This article appeared originally in Gulf News: link to original article
A good pension fund is one that offers an optimal balance between youth unemployment and an adequate payout in the future.
Other factors related to a pension fund, such as the contribution rate and retirement age, are supplementary to balancing out youth unemployment and future payouts, which in my view are at the core of how a country must establish and manage it pension fund.
There is no question that the world’s financial system has been meshed into a global one, where actions taken by certain countries can have direct or indirect ramifications for others.
As such, and in the same light, pensions funds are also becoming part of this globalised financial system.
The investment strategies they formulate, and the steps that they take to have them implemented, impact individuals across most countries, not least because of the sheer size of those funds and their geographic breadth.
The Government Pension Fund Global, or the Norwegian sovereign wealth fund, owns “1.4 per cent of all of the world’s listed companies”, which comes to 9,158 companies across 73 countries.
While this particular fund has no obligations to pay future pensions despite its name, others do not enjoy a similar luxury even when their names do not specifically spell it out.
In all cases, the effective management of those funds over the years can ensure the adequate payout referred to earlier. But what about youth unemployment?
The traditional way of measuring how good a pension fund is rests on how many working individuals must be contributing to a single individual’s retirement payout, measured within the country’s borders. Moving away from a micro to a macro view of pension funds, those funds, given their mega-scale investments and outreach, are exposed to the shifting economic and financial dynamics in the countries that they have invested in.
This subsequently brings me to my second point of what a good pension fund must always balance out — and that is youth unemployment.
As pension funds become more globalised, the pension notion of younger populations subsidising retiring ones also becomes a globalised one too. This means that current and future youth populations — mainly in the Middle East, Africa and a few Asian countries — will be subsidising retiring populations in their regions and beyond. The same youth however are faced with unemployment, putting further emphasis on the importance of job creation that is tailored to them.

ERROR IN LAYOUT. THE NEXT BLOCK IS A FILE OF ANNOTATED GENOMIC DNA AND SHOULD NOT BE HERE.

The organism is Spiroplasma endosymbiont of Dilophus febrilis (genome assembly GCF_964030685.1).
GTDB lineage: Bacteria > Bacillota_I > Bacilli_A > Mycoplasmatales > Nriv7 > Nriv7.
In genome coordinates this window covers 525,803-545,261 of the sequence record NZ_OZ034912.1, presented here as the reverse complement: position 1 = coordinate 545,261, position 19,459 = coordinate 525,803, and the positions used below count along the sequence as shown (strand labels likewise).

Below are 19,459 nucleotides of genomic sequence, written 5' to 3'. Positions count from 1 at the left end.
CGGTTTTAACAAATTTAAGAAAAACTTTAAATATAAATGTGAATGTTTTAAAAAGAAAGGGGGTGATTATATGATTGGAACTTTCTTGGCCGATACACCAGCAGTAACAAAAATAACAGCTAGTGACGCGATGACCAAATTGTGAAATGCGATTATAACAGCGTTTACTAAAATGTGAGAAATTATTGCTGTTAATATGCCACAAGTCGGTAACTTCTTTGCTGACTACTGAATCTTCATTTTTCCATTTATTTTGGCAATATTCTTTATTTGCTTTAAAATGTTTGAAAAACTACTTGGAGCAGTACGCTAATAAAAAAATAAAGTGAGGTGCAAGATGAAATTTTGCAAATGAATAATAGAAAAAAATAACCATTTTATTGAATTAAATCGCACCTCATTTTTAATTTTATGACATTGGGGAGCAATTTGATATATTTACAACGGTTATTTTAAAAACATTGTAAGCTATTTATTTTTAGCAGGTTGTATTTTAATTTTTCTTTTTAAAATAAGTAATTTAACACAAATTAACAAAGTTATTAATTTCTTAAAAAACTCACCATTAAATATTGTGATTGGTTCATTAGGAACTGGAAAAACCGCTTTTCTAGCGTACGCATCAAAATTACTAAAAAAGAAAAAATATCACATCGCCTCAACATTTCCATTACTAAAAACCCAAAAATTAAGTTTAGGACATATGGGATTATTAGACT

In 2017, youth unemployment averaged 16.84 per cent worldwide, with 54 countries having a youth unemployment rate of more than 20 per cent, as per the (World Bank). Meanwhile, sovereign wealth funds (SWFs), including pension funds, have seen their assets under management increase to $7.45 trillion between March 2017 and March 2018, an increase of about 13 per cent, according to media reports.
Among the biggest gainers was Norway’s SWF or pension fund. Not all pension funds were as lucky though.
The Japan Government Pension Fund, the world’s largest, which actually has current and future pension obligations, lost more than $100 billion towards the end of 2018. Norway will face a similar problem whenever it decides to pitch in towards pension payouts from its current SWF. Add to that the perils of youth unemployment, and the future for pension funds seem far from certain.
Resolving the challenges with youth unemployment will be a key issue to grapple with in coming decades. More importantly, public sectors are beyond saturation point in job creation, and the private sector cannot pick up the slack.
The answer is in promoting small and medium-sized enterprises (SMEs).
The Egyptian-American Enterprise Fund is doing just that in Egypt with impressive results, qualifying it as a model that can be replicated elsewhere. If the right funding is allotted, such funds will not only create jobs for the youth but will also spare governments from having to subsidise masked unemployment through public sector jobs.
Moreover, it will help mitigate future risks from underfunded pension funds, another key issue for years to come. Now, what if SWFs and pensions funds got involved?
Those funds are, by the nature of their exposure, invested in both issues, and allocating bigger shares of their investment portfolios towards the promotion of SMEs will thus be in their best interest. Such an involvement by SWFs and pension funds is two-fold.
First, investments into SMEs should not only be towards growing them in scale and operations rather in establishing as many SMEs as possible. This will maximise job creation, resulting in lower youth unemployment, while at the same time increasing success rates of such SMEs growing into the corporations of tomorrow.
SWFs and pension funds need to think of this as venture capitalists do when they bet on new and innovate business ideas. After all, it is what propelled service sharing ideas such as Careem, Uber, and Lyft into existence.
Secondly, entrepreneurs need to be allowed future pension payouts. That does not necessarily mean that all owners of SMEs would like a secure pay in the future, which could defy the purpose of entrepreneurial adventurism. However, as SMEs mature and entrepreneurs move onto their next big idea, SME owners may be interested in such a secure future payout.
Though the most straightforward way to do this is by allowing contributions by owners, an alternative could be that a percentage of returns from investing in the SME is allocated to a special fund for the SME owner. This will serve as further encouragement for others to start their own SMEs, relieving pension funds from part of their future payout commitments.
The last thought that I want to leave you with: can SMEs resolve the problem of underfunded pension funds? (Hint: current investments for long-term rewards).